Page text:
Figure 4. Underground civil-engineering work (Courtesy of LAP consortium)
The definition of the civil engineering for the HL-LHC has started in 2015. First integration studies have been performed in collaboration with the CERN SMB (Site Management and Buildings) Department, the equipment groups and the HL-LHC Project Office. In 2016, the completion of a preliminary study has allowed to issue a call for tender for two civil-engineering consultant contracts, which have been adjudicated in June 2016. These consultants are in charge of the preliminary, tender and construction design of the civil engineering works, as well as of the management of the construction including the defect liability. At Point 1 on the Swiss side, the consultant contract was adjudicated to a consortium, called ORIGIN, constituted of 3 companies: SETEC (FR) the consortium leader, CDS Engineers (CH) and Rocksoil (IT). At Point 5 on the French side, the consultant contract was adjudicated to a consortium, called LAP, constituted of 3 companies: Lombardi (CH) the consortium leader, Artelia (FR) and Pini Swiss (CH). In November 2016, the two consultants have completed the preliminary design phase including cost and construction-schedule estimates for the civil engineering work execution.
In parallel with the preliminary design, CERN, with the help of architects, has prepared the building permit applications which have been submitted to the Swiss and French Authorities in October and November 2016. Between 6 to 9 months will be required to get the building permit authorization, that is compatible with the start of the construction works scheduled by mid-2018. CERN has also performed geotechnical investigation in order to better identify the soil constituents. CERN has placed a contract with an independent engineer (Joint venture of ARUP (UK) and Geoconsult (AT)). This independent engineer will perform peer reviews of the consultant designs and will confirm that these designs have been performed with the appropriate skill, care and diligence in accordance with applicable standards. In addition, an adjudicator panel is constituted with lawyers, architects and civil engineers to resolve disputes in-between all parties.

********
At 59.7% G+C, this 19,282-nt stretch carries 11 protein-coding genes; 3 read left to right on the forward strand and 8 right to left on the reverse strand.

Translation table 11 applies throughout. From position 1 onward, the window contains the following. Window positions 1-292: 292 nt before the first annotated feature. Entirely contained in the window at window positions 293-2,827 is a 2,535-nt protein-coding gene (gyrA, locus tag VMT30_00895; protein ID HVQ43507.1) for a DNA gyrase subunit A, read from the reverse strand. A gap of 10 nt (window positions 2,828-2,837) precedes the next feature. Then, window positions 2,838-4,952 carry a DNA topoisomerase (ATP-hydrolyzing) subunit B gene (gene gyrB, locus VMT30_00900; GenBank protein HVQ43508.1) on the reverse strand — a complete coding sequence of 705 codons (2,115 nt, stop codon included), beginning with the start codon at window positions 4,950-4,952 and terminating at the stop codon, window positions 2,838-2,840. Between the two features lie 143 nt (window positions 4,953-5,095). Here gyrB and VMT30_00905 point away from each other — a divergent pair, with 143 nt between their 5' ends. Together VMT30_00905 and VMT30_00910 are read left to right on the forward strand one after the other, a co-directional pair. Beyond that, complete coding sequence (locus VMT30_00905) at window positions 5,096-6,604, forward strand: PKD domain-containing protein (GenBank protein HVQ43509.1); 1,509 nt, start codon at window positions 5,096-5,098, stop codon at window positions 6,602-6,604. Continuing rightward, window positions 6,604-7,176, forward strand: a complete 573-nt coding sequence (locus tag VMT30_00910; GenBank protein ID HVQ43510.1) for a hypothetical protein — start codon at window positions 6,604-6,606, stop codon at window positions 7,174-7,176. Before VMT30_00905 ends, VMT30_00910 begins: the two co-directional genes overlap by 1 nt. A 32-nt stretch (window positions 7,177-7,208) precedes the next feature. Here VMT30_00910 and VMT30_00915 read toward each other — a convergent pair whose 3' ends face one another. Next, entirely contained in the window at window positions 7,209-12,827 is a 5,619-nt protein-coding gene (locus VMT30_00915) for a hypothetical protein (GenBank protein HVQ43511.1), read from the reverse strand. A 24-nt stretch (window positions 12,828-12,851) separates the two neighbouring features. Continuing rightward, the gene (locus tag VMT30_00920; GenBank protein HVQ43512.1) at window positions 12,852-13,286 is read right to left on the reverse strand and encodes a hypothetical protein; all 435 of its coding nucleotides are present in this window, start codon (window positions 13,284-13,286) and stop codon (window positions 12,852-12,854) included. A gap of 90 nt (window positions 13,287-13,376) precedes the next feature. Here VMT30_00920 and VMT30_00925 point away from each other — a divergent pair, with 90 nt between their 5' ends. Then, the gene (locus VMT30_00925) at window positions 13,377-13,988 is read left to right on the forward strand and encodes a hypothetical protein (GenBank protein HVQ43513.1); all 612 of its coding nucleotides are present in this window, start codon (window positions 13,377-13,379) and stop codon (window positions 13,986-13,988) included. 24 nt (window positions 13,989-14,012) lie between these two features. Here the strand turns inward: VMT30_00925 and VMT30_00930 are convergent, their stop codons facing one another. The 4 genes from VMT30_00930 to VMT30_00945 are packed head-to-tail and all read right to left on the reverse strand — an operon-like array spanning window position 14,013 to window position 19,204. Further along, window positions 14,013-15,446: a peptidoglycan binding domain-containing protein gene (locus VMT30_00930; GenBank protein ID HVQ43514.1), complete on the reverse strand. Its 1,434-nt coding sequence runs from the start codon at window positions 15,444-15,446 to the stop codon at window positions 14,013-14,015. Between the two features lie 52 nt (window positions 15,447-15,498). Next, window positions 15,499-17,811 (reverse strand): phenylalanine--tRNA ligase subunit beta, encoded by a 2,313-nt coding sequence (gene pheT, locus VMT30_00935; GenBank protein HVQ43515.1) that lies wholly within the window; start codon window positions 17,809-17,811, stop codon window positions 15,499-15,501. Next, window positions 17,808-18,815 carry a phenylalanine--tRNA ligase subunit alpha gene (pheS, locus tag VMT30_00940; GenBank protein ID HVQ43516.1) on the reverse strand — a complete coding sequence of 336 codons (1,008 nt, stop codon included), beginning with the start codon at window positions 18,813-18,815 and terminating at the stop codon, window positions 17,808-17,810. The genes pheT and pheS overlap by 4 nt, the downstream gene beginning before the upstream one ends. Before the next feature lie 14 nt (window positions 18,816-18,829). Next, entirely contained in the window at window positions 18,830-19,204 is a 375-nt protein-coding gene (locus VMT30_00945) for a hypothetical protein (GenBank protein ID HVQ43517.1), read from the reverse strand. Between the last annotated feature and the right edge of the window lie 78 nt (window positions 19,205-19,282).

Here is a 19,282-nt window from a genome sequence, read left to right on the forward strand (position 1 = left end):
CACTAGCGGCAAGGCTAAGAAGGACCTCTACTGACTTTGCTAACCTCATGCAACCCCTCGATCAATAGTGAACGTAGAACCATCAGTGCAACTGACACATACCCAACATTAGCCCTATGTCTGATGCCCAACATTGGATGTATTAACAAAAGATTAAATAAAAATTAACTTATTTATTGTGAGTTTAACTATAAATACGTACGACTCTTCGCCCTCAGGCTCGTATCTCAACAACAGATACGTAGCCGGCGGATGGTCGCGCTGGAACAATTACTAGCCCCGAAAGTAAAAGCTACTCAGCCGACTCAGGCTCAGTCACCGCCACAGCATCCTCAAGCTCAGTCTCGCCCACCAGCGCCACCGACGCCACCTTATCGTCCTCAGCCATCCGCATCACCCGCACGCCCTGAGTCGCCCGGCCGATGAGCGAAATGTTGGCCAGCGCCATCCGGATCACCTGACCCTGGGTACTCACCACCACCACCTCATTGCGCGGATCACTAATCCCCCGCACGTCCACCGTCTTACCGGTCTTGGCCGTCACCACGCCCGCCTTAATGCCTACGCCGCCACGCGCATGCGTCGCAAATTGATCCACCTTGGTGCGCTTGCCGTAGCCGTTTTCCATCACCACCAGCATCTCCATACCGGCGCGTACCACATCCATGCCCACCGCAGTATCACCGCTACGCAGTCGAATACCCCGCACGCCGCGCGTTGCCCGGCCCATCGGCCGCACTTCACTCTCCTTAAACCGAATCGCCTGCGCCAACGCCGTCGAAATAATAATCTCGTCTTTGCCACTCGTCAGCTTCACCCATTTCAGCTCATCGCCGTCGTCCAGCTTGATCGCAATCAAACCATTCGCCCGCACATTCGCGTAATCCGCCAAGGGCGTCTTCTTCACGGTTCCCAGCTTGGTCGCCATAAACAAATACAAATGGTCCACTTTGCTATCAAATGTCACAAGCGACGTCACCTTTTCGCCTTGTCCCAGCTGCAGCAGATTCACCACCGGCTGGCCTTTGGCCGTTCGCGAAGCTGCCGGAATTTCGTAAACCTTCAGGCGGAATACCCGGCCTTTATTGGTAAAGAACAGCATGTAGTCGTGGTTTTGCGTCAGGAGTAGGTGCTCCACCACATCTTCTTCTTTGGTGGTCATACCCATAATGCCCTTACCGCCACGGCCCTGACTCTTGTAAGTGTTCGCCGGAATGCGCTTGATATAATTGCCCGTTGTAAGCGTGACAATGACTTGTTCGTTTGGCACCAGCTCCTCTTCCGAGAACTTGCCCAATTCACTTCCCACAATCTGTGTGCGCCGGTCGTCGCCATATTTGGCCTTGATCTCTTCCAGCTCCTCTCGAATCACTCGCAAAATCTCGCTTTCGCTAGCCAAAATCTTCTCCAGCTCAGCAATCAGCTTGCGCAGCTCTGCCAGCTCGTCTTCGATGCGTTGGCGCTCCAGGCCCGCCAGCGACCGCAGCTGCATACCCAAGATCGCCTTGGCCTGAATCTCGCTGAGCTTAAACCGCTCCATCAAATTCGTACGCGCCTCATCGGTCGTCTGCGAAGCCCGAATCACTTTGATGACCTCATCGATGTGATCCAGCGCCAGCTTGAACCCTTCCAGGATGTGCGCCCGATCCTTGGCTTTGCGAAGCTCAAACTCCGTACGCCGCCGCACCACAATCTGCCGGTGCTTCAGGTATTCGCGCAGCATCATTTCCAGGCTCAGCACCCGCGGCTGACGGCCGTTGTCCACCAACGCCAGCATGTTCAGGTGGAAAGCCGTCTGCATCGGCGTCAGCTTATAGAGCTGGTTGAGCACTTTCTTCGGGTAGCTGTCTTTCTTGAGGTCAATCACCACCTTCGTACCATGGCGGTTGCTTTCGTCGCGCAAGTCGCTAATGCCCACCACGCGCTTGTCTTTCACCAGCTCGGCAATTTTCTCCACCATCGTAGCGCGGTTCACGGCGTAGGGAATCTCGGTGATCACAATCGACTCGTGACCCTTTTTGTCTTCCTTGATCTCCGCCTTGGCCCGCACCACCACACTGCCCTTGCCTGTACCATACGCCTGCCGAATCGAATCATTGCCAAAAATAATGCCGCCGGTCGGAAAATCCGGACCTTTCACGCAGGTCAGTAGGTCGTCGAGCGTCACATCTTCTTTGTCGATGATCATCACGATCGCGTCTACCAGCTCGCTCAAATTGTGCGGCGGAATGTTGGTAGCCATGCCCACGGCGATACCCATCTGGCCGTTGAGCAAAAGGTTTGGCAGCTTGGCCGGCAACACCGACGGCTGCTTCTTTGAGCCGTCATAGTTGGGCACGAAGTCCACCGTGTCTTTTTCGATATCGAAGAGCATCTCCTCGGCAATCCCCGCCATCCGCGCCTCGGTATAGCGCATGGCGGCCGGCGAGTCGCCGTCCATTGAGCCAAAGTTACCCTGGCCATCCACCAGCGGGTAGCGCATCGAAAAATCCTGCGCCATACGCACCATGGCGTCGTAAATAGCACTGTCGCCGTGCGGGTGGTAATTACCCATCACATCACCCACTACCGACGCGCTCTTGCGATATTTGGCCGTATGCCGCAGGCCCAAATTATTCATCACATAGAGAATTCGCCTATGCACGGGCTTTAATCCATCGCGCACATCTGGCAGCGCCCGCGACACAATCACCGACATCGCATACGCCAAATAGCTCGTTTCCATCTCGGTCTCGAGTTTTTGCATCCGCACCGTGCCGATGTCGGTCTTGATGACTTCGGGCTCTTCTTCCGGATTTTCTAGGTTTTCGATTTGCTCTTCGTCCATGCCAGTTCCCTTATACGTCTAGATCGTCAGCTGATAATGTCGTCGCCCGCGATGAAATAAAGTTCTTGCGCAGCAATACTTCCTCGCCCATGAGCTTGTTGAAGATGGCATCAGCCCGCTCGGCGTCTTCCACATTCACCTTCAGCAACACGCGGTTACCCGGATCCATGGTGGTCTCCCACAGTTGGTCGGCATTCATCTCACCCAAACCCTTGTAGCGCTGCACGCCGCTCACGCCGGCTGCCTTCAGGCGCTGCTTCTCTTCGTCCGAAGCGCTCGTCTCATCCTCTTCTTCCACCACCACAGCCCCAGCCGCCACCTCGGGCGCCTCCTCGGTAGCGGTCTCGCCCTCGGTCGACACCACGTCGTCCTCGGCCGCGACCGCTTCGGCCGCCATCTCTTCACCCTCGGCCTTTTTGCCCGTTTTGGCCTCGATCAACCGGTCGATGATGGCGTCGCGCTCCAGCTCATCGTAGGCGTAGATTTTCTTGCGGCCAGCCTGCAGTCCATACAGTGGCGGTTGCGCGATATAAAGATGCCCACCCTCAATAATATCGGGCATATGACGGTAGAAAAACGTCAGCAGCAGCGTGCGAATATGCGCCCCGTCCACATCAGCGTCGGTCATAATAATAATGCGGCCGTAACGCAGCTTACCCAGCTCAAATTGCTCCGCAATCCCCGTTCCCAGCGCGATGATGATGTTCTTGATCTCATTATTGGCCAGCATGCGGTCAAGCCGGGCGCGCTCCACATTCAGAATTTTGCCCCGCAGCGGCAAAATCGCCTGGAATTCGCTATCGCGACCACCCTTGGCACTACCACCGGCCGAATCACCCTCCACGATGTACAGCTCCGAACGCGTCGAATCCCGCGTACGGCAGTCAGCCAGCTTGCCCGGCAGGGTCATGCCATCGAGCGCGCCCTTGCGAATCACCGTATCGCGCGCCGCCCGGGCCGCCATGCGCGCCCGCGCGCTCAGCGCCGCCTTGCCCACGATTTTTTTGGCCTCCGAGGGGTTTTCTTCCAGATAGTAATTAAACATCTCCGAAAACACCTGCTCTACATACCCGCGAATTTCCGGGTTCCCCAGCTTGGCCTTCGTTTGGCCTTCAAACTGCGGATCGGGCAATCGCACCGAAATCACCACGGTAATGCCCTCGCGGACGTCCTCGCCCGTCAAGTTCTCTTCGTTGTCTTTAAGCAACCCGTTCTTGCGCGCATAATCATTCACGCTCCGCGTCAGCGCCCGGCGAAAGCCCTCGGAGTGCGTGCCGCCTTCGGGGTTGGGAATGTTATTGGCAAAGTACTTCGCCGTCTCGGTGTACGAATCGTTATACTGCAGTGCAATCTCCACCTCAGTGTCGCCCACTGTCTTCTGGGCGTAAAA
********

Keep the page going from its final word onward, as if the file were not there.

The next important milestone will be the adjudication in March 2018 of the two contracts (one per Point) for the civil-engineering construction works. The tendering process has started with the issue of a market survey in December 2016 including relevant selection criteria requirements. It will be followed by calls for tenders, which will be sent to the qualified companies by June 2017. The main excavation works, producing harmful vibrations for the LHC accelerator performance, must be performed during the second long-shutdown of the LHC accelerator scheduled in 2019-2020. The completion of the civil-engineering with the hand-over of the last building is scheduled by end-2022. The vertical cores connecting the HL-LHC galleries to the LHC tunnel will be burrowed during the first semester of the third long-shutdown of the LHC accelerator, which is expected to start beginning of 2024.